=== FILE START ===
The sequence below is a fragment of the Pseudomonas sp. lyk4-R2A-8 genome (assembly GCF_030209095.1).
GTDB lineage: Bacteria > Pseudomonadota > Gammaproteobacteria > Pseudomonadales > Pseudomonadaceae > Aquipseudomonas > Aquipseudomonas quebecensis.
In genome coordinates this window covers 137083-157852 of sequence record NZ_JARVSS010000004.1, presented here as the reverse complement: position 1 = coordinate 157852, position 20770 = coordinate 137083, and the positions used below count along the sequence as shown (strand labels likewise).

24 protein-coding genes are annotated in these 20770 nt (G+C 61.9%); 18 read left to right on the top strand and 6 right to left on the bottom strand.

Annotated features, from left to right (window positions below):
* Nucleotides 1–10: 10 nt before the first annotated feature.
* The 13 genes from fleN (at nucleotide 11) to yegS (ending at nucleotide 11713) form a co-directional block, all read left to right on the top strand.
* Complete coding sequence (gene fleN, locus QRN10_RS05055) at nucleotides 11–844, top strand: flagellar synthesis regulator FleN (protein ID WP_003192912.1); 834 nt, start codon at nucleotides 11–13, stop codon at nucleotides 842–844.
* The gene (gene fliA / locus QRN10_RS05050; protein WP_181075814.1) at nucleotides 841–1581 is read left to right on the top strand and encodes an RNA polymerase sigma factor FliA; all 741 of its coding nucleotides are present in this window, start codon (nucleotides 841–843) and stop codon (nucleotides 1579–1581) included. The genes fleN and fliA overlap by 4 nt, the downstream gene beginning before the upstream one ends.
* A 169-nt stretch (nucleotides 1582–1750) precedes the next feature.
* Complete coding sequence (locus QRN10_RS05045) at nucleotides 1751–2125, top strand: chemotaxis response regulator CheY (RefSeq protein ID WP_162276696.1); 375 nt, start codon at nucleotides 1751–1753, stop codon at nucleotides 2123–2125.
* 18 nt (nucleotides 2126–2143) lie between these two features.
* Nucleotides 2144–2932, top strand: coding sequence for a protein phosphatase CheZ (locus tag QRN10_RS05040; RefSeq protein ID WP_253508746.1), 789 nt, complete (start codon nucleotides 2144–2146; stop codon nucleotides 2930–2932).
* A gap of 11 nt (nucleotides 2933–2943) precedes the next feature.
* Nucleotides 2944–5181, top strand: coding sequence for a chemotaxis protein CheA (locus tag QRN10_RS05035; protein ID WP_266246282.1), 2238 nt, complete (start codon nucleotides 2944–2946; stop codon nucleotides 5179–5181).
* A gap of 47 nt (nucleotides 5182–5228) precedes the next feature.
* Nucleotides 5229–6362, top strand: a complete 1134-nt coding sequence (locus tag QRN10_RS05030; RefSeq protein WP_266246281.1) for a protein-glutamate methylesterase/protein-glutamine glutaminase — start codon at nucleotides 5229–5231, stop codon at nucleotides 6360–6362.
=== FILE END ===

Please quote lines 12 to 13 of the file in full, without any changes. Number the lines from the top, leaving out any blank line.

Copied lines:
* 18 nt (nucleotides 2126–2143) lie between these two features.
* Nucleotides 2144–2932, top strand: coding sequence for a protein phosphatase CheZ (locus tag QRN10_RS05040; RefSeq protein ID WP_253508746.1), 789 nt, complete (start codon nucleotides 2144–2146; stop codon nucleotides 2930–2932).